Heiligendamm on Germany's Baltic coast is an unlikely resort spot. Alex McWhirter ventures to the "white city by the sea".
Germany isn't known for its seaside resorts. The country doesn't possess much of a coastline and what it does have is on the Baltic coast. It's no wonder then, that the Germans, like the British, go south at every available opportunity. Heiligendamm is north, very north, in the top right-hand corner of Germany, near the port of Rostock and within striking distance of Poland. It couldn't be much further from the sun-kissed beaches of the Mediterranean.
Yet perhaps Heiligendamm's time has come. Spain has weathered a difficult summer, with tourists seemingly looking for something different after several decades of sun, sea and sand, and Heiligendamm is well placed to take advantage of our perennial obsession with health - it was as a spa resort that it had its first great heyday over 200 years ago.
Its origins date back to 1793, when the English fondness for sea bathing was brought to Germany. Duke Friedrich Franz I of Mecklenburg-Schwerin was advised by his personal physician to bathe in the Baltic Sea for the sake of his health. In so doing he started a trend which saw Heiligendamm become Germany's first sea spa and one of the best addresses for European high society. Rainer Maria Rilke, Marcel Proust, Felix Mendelssohn-Bartholdy, Field Marshal Blucher, Queen Luise of Russia, Wilhelm von Humboldt and Tsar Nicholas I all spent their summer holidays here.
It remained popular, but as the 19th century became the 20th, the resort gradually went into decline, and after World War II was requisitioned by the Communist authorities. Part of the resort was then used as a workers' sanatorium and holiday flats for Party members. During that period the area remained largely out of bounds to ordinary people, as the government feared this isolated coastline could be used as an escape route to the West.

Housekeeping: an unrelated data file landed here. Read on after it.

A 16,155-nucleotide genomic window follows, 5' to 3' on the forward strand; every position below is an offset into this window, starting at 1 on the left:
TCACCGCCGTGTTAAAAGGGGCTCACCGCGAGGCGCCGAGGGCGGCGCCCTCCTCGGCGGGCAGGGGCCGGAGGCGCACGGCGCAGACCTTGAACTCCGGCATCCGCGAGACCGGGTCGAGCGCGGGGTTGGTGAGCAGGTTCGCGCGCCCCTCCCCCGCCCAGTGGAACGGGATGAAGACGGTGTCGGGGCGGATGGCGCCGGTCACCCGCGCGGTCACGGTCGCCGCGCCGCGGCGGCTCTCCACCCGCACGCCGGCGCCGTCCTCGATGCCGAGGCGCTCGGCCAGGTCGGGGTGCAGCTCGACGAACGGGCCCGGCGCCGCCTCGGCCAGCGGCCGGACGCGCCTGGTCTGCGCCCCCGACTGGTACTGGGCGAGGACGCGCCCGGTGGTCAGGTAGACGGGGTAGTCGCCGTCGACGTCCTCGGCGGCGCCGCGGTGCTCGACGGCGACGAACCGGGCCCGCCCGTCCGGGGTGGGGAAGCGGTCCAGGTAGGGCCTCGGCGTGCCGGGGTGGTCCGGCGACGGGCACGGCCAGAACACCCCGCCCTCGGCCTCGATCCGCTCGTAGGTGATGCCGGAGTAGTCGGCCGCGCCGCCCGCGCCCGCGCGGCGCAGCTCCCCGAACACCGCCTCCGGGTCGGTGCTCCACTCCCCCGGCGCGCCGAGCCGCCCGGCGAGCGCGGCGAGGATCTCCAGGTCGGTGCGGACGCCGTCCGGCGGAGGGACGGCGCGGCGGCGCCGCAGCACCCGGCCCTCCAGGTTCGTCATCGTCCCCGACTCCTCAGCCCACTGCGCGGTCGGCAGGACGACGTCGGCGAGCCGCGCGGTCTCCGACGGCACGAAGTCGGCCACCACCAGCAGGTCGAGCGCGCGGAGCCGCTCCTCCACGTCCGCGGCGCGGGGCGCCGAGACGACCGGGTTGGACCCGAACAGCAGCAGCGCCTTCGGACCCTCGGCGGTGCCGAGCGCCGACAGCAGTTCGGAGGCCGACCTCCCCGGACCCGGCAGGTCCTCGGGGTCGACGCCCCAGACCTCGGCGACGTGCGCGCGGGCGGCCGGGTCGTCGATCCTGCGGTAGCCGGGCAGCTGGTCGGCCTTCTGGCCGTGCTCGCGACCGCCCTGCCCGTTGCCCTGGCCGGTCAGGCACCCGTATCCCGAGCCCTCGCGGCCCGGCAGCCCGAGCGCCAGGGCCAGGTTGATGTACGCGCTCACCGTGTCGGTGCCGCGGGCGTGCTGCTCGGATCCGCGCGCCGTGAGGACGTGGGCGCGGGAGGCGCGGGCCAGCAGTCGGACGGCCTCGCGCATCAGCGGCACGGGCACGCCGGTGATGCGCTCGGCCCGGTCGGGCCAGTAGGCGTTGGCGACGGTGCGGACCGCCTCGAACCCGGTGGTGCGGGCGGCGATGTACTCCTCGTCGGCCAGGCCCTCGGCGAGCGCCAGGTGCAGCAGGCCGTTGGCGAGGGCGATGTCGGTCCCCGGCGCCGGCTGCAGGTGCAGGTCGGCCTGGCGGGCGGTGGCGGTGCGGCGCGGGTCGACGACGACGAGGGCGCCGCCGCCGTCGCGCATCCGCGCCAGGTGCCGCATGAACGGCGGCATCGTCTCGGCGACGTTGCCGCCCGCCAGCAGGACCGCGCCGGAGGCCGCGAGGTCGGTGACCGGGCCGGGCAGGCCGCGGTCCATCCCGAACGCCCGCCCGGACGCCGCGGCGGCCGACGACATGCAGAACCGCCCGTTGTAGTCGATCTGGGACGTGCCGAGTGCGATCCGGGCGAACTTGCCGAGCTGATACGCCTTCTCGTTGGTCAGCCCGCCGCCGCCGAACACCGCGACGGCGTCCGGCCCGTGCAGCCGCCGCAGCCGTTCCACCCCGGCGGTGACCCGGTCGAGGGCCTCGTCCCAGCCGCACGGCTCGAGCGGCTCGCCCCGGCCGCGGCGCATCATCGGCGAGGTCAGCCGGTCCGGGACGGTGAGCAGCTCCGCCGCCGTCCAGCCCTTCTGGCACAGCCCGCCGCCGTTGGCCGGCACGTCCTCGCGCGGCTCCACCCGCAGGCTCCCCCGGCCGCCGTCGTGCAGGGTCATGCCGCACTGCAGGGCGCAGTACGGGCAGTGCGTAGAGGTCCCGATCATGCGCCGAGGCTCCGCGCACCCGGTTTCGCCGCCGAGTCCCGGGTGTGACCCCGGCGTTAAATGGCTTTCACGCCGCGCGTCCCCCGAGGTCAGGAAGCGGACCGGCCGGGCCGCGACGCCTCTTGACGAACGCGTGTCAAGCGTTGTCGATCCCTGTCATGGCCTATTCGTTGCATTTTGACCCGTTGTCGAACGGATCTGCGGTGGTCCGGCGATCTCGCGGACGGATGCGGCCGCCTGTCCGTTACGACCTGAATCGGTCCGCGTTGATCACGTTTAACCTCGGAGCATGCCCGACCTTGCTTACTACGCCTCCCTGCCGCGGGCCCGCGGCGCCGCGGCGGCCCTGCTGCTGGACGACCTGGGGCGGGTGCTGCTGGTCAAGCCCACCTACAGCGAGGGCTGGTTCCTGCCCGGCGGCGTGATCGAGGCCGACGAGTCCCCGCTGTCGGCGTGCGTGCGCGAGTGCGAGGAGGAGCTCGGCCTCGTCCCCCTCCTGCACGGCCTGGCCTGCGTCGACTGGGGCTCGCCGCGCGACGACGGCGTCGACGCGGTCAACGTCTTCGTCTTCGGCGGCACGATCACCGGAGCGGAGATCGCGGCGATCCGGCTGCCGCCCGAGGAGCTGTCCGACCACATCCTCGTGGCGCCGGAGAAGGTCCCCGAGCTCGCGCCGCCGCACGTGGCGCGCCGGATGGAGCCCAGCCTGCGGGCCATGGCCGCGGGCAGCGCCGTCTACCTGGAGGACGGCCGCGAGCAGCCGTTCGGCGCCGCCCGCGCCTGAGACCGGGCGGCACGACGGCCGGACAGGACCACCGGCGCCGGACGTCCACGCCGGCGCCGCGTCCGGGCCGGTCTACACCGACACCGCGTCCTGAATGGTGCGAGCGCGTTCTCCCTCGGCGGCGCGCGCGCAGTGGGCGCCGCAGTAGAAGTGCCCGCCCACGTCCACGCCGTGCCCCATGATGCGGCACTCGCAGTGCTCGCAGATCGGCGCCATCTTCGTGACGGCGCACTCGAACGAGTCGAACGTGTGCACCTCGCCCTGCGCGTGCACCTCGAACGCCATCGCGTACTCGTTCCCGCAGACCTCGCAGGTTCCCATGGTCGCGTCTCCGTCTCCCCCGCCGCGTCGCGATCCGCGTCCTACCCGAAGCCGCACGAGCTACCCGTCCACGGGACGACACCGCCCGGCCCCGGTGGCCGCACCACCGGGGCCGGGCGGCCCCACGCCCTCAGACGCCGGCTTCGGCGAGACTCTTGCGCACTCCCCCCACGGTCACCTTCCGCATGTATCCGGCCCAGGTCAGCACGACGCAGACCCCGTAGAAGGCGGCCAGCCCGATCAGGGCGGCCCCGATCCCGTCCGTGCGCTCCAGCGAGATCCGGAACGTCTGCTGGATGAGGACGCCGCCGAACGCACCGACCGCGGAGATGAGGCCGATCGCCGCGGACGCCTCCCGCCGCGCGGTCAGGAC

Big changes are now afoot. In 1996, investment firm Fundus (who developed the famous Adlon Hotel in Berlin) acquired the site. It has already spent 232 million Euros on refurbishing and redeveloping Heiligendamm to modern luxury standards, and like the Adlon, luxury German hotel chain Kempinski has the management contract.
The unrivalled location and direct access to the Baltic Sea make the Kempinski Grand Hotel Heiligendamm one of the most beautiful resorts in Europe. The "white villas" of the Grand Hotel are surrounded by a sandy beach on one side and by beach woods and meadows on the other. There are few disfiguring buildings, and the beautiful ones are being renovated - a real draw, since the resort owes its fame as much to the skill of the architects who planned this "white city by the sea," as to the well-heeled guests of former times. The architects created a string of small, white villas along the promenade which shimmer in different colours depending on the position of the sun, and several large public buildings such as the Kurhaus, the former Grand Hotel, Severin Palais and the Mecklenburg, which are all now back in use.
So what does Heiligendamm offer today? The present Kempinski resort comprises several of these listed buildings. The Severin Palais has spa rooms offering everything from anti-aging to power and fitness checks, along with a 3,000-square-foot wellness area, large pool and various saunas along with fitness, wellbeing and beauty programmes. As you'd expect from the Germans, these are done very well. There's an element of pampering but it comes with a large dose of common sense. The residential houses, including the Mecklenburg, have been renovated to preserve the nostalgic charm of the site while combining it with up-to-date facilities, programmes and services.